Johnny Celestin, founder and president, The Haitian Fund for Innovation and Reconstruction
Editor’s Note: I recently attended a New York panel hosted by the Haitian Roundtable on the diaspora’s role in rebuilding Haiti. One speaker, Johnny Celestin, founder of a new Haiti investment fund and diaspora liaison at the Clinton Foundation kept it real about the diaspora’s obligations and offered tangible to-do’s and opportunities. With his permission I reprint his speech, edited for the Web, here.
The issues before us today are so important that we can’t concern ourselves with the possibility of offending sensibilities. So without being too controversial, I would like to start with the hypothesis that the Diaspora is invisible and therefore irrelevant in the current debate about Haiti. This irrelevance is nothing new but it is most acutely felt here in the United States because of proximity, the sheer size of Haitian Diaspora in the US, and its influence on the Haitian economy.
Let’s start with a few figures. They are the context within which we are here to discuss the question, “What is the role for the Haitian Diaspora?”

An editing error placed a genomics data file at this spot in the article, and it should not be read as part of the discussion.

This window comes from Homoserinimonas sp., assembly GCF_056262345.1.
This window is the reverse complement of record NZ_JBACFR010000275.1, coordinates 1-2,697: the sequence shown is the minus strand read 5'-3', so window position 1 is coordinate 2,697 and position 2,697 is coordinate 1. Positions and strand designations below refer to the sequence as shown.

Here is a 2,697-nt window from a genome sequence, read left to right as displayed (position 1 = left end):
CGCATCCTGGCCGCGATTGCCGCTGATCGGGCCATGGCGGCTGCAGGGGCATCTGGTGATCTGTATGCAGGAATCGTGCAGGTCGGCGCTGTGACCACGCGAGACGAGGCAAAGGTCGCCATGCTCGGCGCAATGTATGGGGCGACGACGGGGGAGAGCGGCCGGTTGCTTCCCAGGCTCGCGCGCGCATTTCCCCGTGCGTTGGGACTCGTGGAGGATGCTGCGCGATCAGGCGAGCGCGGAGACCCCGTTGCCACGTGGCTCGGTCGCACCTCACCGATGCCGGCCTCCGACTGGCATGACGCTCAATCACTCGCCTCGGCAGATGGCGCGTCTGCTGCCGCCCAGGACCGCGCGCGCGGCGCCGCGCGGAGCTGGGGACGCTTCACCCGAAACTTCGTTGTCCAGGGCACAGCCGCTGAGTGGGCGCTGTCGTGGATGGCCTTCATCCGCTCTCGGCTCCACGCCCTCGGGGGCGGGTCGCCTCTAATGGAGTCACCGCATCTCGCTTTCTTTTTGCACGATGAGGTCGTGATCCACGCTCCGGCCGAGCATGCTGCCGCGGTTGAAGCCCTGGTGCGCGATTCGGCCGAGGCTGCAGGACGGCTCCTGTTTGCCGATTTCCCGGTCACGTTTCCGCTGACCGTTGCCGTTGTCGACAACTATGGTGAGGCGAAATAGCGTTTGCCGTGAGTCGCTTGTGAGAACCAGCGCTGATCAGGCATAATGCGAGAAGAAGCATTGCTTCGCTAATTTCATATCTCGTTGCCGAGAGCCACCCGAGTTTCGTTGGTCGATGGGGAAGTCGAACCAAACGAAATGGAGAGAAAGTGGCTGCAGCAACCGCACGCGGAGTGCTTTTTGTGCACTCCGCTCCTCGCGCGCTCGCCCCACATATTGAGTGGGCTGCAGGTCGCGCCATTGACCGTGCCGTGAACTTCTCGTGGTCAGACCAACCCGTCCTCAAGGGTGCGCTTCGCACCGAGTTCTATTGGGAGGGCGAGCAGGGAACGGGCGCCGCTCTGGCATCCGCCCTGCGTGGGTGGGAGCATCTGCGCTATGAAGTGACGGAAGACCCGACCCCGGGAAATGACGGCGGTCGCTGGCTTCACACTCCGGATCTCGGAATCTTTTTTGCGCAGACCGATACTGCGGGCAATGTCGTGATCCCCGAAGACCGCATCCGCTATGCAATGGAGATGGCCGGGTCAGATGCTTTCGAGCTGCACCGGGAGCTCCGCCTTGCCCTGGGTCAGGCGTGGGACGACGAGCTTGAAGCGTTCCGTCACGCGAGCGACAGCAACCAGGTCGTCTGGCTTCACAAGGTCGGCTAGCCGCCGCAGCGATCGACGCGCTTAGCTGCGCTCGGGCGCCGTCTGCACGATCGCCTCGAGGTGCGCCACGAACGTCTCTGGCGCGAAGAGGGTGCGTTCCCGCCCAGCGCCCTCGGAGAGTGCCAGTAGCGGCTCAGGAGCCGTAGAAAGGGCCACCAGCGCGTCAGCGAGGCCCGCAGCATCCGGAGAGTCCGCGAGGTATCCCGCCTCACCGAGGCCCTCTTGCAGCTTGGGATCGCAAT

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September 6, 2010
View of P-au-P from a balcony of the collapsed Montana Hotel, reopened for media during the six-month anniversary
I didn’t realize I’d need a period of readjustment after returning to the U.S. from Port-au-Prince for the first time. Makes sense. In the time it takes to drive from New York City to Baltimore I went from six weeks of 24/7 fight-or-flight response (normal in a place where if you get sick or hurt, ain’t no ambulance or cops coming) to the All-American sense that all is right in the world.
I’m home, I thought, when I saw the pink-tiled roofs of the Miami city grid. Ambulances drive around down there. Cops patrol the streets down there. And when those two mess up there’re a couple buildings down there–City Hall, local news, law offices–that’ll welcome my complaints. Even if the founding fathers didn’t intend it, this society was built to have my back. In Haiti, for Haitians, it’s the opposite. That realization however–the difference between Haiti and the United States–is the least that I think about now that I’ve been home for nearly a month. I’m more taken by the disparities between Haitians (this includes foreigners with residences there).